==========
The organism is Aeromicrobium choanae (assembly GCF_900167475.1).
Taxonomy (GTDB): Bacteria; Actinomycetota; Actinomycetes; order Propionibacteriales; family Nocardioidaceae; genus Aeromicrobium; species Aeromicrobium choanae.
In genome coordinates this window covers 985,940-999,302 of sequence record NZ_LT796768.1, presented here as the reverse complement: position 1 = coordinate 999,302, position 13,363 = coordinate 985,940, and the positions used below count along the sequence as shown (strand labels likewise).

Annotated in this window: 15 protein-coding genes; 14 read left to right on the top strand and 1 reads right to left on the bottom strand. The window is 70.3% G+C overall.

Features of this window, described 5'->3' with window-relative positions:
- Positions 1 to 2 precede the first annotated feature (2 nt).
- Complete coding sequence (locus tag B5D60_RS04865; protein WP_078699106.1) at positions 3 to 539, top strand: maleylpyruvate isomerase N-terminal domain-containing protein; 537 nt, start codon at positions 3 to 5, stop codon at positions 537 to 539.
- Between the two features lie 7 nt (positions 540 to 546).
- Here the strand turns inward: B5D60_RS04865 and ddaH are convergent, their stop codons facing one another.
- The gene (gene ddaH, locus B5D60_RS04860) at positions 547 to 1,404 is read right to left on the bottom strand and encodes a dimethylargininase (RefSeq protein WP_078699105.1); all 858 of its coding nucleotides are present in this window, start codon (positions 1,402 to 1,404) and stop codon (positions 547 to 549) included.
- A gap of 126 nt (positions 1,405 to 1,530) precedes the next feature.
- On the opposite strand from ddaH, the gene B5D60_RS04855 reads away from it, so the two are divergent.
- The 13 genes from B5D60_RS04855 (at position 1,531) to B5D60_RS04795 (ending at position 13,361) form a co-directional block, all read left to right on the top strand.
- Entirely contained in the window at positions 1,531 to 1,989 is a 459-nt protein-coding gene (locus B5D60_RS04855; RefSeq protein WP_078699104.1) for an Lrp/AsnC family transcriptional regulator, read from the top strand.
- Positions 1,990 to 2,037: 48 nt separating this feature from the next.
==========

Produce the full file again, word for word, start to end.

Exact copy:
The organism is Aeromicrobium choanae (assembly GCF_900167475.1).
Taxonomy (GTDB): Bacteria; Actinomycetota; Actinomycetes; order Propionibacteriales; family Nocardioidaceae; genus Aeromicrobium; species Aeromicrobium choanae.
In genome coordinates this window covers 985,940-999,302 of sequence record NZ_LT796768.1, presented here as the reverse complement: position 1 = coordinate 999,302, position 13,363 = coordinate 985,940, and the positions used below count along the sequence as shown (strand labels likewise).

Annotated in this window: 15 protein-coding genes; 14 read left to right on the top strand and 1 reads right to left on the bottom strand. The window is 70.3% G+C overall.

Features of this window, described 5'->3' with window-relative positions:
- Positions 1 to 2 precede the first annotated feature (2 nt).
- Complete coding sequence (locus tag B5D60_RS04865; protein WP_078699106.1) at positions 3 to 539, top strand: maleylpyruvate isomerase N-terminal domain-containing protein; 537 nt, start codon at positions 3 to 5, stop codon at positions 537 to 539.
- Between the two features lie 7 nt (positions 540 to 546).
- Here the strand turns inward: B5D60_RS04865 and ddaH are convergent, their stop codons facing one another.
- The gene (gene ddaH, locus B5D60_RS04860) at positions 547 to 1,404 is read right to left on the bottom strand and encodes a dimethylargininase (RefSeq protein WP_078699105.1); all 858 of its coding nucleotides are present in this window, start codon (positions 1,402 to 1,404) and stop codon (positions 547 to 549) included.
- A gap of 126 nt (positions 1,405 to 1,530) precedes the next feature.
- On the opposite strand from ddaH, the gene B5D60_RS04855 reads away from it, so the two are divergent.
- The 13 genes from B5D60_RS04855 (at position 1,531) to B5D60_RS04795 (ending at position 13,361) form a co-directional block, all read left to right on the top strand.
- Entirely contained in the window at positions 1,531 to 1,989 is a 459-nt protein-coding gene (locus B5D60_RS04855; RefSeq protein WP_078699104.1) for an Lrp/AsnC family transcriptional regulator, read from the top strand.
- Positions 1,990 to 2,037: 48 nt separating this feature from the next.